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This transcript is based on a tape-recorded interview deposited at the Center for History of Physics of the American Institute of Physics. The AIP's interviews have generally been transcribed from tape, edited by the interviewer for clarity, and then further edited by the interviewee. If this interview is important to you, you should consult earlier versions of the transcript or listen to the original tape. For many interviews, the AIP retains substantial files with further information about the interviewee and the interview itself. Please contact us for information about accessing these materials.
Please bear in mind that: 1) This material is a transcript of the spoken word rather than a literary product; 2) An interview must be read with the awareness that different people's memories about an event will often differ, and that memories can change with time for many reasons including subsequent experiences, interactions with others, and one's feelings about an event. Disclaimer: This transcript was scanned from a typescript, introducing occasional spelling errors. The original typescript is available.
In footnotes or endnotes please cite AIP interviews like this:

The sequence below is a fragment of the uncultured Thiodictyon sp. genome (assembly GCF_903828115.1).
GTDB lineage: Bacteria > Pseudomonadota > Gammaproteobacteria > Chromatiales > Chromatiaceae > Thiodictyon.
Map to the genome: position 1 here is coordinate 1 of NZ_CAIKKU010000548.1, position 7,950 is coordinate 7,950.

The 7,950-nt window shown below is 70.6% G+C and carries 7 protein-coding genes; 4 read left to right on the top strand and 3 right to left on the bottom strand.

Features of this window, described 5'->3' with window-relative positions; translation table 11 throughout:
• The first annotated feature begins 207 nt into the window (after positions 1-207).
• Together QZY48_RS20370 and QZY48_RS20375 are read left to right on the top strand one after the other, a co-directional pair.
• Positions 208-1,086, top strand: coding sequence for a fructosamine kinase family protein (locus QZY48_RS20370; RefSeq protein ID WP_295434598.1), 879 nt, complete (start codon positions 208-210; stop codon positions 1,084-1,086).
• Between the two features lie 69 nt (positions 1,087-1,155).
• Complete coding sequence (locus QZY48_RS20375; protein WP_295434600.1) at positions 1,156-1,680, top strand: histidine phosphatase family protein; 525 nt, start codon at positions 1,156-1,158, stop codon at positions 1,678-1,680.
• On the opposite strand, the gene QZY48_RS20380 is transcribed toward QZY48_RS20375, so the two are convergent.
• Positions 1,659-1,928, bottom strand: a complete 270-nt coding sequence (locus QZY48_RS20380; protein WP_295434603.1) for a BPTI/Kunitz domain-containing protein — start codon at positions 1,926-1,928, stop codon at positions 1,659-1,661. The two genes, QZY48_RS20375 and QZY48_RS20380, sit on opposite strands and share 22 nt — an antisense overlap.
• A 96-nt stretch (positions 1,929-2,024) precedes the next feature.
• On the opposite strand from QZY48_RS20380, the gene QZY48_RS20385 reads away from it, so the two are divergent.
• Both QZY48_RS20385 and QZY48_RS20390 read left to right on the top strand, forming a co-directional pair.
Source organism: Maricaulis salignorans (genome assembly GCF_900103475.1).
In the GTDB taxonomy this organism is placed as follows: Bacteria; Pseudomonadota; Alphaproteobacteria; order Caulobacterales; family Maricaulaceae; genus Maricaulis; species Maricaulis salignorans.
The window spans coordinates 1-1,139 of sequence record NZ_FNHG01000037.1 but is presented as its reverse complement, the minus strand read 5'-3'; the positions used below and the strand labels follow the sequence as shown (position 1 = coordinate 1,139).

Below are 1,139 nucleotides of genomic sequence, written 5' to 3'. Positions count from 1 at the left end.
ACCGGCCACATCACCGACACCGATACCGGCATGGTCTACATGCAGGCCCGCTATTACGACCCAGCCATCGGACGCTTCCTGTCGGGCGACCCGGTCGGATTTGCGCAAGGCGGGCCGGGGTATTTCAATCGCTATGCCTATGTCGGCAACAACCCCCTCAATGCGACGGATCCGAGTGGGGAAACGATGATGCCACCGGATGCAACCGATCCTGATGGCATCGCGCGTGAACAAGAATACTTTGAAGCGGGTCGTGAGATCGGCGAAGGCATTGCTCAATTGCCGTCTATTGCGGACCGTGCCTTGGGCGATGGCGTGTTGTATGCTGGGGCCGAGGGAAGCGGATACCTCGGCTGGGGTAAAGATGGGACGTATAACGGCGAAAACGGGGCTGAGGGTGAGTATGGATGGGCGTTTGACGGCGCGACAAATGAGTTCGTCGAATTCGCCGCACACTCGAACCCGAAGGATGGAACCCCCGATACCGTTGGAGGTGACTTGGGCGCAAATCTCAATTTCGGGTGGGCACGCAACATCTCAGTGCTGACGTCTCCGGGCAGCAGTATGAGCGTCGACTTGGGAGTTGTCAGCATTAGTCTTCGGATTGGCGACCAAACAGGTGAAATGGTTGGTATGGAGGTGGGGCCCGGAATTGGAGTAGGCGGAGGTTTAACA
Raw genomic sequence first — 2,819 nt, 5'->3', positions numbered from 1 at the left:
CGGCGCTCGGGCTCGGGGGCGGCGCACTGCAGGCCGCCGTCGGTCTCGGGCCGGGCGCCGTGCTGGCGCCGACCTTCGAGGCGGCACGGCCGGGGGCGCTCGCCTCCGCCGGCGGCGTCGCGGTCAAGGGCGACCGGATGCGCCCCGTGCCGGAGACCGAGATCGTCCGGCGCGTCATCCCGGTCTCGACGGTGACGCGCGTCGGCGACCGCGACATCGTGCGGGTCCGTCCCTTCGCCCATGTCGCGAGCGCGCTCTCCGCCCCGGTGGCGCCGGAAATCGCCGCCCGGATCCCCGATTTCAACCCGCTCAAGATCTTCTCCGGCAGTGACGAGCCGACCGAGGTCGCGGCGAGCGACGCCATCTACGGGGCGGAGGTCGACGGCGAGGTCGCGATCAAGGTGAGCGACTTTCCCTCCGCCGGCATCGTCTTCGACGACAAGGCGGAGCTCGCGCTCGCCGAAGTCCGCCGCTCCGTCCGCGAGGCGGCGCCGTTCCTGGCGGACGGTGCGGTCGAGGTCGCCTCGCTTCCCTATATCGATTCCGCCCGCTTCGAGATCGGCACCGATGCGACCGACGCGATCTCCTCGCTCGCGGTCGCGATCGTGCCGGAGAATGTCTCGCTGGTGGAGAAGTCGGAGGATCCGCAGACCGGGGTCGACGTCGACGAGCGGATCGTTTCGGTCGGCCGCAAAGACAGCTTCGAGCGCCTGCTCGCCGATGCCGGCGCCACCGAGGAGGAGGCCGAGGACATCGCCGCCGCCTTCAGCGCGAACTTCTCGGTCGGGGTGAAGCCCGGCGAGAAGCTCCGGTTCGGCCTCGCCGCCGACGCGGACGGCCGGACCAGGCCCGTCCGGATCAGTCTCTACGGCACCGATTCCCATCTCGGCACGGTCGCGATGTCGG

Interview of Paul L. Schechter by David Zierler on January 25, 2021,
Niels Bohr Library & Archives, American Institute of Physics,
College Park, MD USA,
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In this interview, Paul Schechter, the William A. M. Burden Professor of Astrophysics, Emeritus, at MIT discusses his time as an undergraduate student at Cornell University under the mentorship of Al Silverman and his involvement working on the Cornell synchrotron, as well as Silverman’s influence on his decision to attend Caltech for graduate school. Schechter discusses his collaboration with Bill Press on the issue of dark matter and the eventual creation of their model, the Extended Press-Schechter. He also details how studying the infall of galaxies toward the Virgo Cluster, and the subsequent paper he contributed to on the topic, were the most exciting part of his time working at the Kitt Peak National Observatory. Schechter describes his later interests in gravitational lensing and his efforts to create higher quality images for Magellan telescopes. Lastly, he discusses his desire to find the stellar mass fraction in galaxies.
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